Tuesday, June 24, 2014: 7:49 PM

sfSound’s Microfestival of Contemporary Piano Music: Chris Brown’s 6Primes

Tickets: $15 General, $10 Members & the Underemployed
Tickets available at the door only

cb-piano

Chris Brown performs 6Primes, his new suite for piano solo in 13-limit just intonation. sfSound members perform Brown’s Ragamala Chiaroscuro (2004), a tuning-based trio based on an evolving chord. 

Of 6Primes, Chris Brown writes:

6Primes is composed using the six prime numbers 2, 3, 5, 7, 11, and 13 to govern both the tuning and rhythmic structure of the music, including the harmony and rhythmic subdivisions of the beat. The piano must be retuned in just intonation using the tuning system provided, in which the notes are tuned to one ratio with the highest prime factor of 2, three ratios with highest prime of 3, and two ratios each with highest primes of 5, 7, 11 and 13. The main feature of such a tuning is the diversity of interval relationships it creates: whereas 12 tone equal temperament has just twelve distinct intervals, this 12 tone system has 75. Most just systems do not use prime number ratios that exceed 7, since ratios using 11 and 13 are quite remote to learn to hear and tune. I wrote this music specifically to investigate the frontiers of what integer relationships are possible to hear and use melodically and harmonically; and simultaneously, what integer relationships are possible to play as rhythms. My conclusion after writing and practice it is that the level of difficulty increases at about the same rate for rhythmic relations as it does for pitch relations – and as the difficulty increases with each higher prime relation, playing them accurately is still possible, and new musical experiences are to be had! And while it does not seem possible to recognize intuitively the affinity of a rhythmic ratio relation to a corresponding pitch interval, since they are actually experiences defined by the same proportions, one can learn to appreciate their natural congruence. These experiences were pioneered in the music of Henry Cowell, which was played both by adventurous performers and by his Rhythmicon machine. In learning to play this music today, computer notation software is also very helpful!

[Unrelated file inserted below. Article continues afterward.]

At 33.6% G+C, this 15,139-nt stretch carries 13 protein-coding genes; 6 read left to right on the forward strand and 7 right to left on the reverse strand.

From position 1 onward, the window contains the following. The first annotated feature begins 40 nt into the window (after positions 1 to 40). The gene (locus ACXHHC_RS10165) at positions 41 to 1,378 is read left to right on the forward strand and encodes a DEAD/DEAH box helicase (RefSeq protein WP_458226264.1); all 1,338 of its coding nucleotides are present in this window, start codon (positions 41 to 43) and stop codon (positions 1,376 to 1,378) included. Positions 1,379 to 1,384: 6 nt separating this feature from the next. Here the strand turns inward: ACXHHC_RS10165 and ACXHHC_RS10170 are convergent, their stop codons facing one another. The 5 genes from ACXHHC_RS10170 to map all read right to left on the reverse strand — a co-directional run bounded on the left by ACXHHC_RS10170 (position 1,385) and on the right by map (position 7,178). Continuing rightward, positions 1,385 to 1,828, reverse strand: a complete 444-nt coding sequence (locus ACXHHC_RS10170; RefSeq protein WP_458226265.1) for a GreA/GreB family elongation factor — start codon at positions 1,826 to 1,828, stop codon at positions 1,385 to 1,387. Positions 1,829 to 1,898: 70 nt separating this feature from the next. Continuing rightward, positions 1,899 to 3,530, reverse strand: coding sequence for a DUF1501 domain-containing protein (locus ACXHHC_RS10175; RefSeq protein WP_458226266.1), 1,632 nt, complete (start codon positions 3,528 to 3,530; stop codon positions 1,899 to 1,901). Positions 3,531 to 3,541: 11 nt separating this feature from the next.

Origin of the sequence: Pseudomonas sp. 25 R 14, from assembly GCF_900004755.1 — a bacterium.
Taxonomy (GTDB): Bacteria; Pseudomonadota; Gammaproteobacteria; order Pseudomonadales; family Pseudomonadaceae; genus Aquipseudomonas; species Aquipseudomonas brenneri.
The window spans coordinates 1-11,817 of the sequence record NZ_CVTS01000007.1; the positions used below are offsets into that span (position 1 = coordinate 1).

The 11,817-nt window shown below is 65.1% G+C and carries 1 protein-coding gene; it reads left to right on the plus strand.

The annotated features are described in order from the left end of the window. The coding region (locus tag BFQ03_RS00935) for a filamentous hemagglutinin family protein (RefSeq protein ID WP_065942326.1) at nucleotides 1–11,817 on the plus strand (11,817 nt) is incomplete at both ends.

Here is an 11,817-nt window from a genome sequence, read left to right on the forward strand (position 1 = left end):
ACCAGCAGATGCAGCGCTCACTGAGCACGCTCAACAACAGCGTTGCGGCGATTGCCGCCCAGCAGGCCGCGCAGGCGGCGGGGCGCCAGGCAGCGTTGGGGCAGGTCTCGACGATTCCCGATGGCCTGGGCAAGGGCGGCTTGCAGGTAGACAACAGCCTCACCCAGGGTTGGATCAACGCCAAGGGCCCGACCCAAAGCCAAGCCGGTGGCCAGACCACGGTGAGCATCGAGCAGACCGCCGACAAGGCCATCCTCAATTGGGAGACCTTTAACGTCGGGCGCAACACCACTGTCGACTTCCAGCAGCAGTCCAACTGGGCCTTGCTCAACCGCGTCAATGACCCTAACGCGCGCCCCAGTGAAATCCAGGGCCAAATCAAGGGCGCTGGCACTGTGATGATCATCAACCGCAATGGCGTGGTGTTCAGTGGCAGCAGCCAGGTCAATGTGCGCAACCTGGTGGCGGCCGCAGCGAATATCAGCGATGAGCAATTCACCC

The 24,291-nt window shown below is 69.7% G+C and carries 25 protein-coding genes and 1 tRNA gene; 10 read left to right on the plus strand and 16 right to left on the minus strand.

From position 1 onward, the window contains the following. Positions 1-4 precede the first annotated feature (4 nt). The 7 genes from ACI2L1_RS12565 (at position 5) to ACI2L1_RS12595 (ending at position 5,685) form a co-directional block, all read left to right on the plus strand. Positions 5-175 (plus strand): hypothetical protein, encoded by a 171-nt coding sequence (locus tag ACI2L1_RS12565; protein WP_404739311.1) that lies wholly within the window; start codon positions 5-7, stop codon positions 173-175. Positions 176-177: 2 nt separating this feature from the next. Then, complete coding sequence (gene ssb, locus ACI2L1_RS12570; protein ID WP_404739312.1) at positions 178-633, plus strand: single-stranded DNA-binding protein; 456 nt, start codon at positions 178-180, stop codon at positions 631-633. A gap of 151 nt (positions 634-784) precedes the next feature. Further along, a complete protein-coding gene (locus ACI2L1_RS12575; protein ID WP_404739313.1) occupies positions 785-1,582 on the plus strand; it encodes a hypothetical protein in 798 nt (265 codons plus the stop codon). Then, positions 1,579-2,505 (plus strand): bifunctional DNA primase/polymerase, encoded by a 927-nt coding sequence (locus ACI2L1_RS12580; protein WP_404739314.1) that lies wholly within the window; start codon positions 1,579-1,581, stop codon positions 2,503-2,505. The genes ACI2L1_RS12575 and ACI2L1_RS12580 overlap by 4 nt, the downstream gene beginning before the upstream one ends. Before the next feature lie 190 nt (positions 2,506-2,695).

To find my way through these complexities, I made six pieces that each work with just four prime ratios at a time, thus creating a set of modes to compose in. The titles of each piece states these primes, although 2 is always represented as 4, and 3 most often as 6. Each piece is also structured into sections that use all possible combinations of 2, 3, or 4 ratios at a time for its pitch and rhythmic material. The measure length of each section is also equal to the sum of the primes it uses. Thus each section has its own modal quality that is a subset of the piece’s mode. The aesthetic goal was to be able to listen to and play all of the possible relationships within each piece, each for more or less an equal amount of time. The entire set of six pieces thus explores all 75 ratios quite thoroughly. I hope that like so much music that has come before it, it is enjoyable with or without an understanding of what number principles lie behind it!”

Starting the concert, sfSound members John Ingle (alto saxophone), Matt Ingalls (bass clarinet), and Kyle Bruckmann (oboe) perform Ragamala Chiaroscuro (2004), a tuning-based trio based on an evolving chord alternating utonality (dark) and otonality (dark), with short sections for improvising. 

Chris Brown, composer, pianist, and electronic musician, creates music for acoustic instruments with interactive electronics, for computer networks, and for improvising ensembles. Collaboration and improvisation are consistent themes in his work, as well as the invention and performance of new electronic instruments. These range from electro-acoustic instruments (“Gazamba”, 1982), to acoustic instrument transformation systems (“Lava”, 1992), and audience interactive FM radio installations (“Transmissions”, 2004, with Guillermo Galindo). As a performer he has recorded music by Henry Cowell, Luc Ferrari, José Maceda, John Zorn, David Rosenboom, Larry Ochs, Glenn Spearman, and Wadada Leo Smith; as an improvisor he has recorded with Anthony Braxton, Pauline Oliveros, Fred Frith, Rova Saxophone Quartet, Ikue Mori, Alvin Curran, William Winant, Biggi Vinkeloe, Don Robinson, and Frank Gratkowski, among many others. Recent recordings of his music include “ROGUE WAVE” (on Tzadik), “TALKING DRUM” (on Pogus), a duet with Fred Frith titled “CUTTER HEADS” (on Intakt), and “SUSPENSION”, with the CBD Trio, on Rastascan. He is also a member of the pioneering computer network band “The Hub”, which has just released”BOUNDARY LAYER”a box set recording celebrating over 20 years of music on Tzadik. He is also a Professor of Music and Co-Director of the Center for Contemporary Music (CCM) at Mills College in Oakland, California.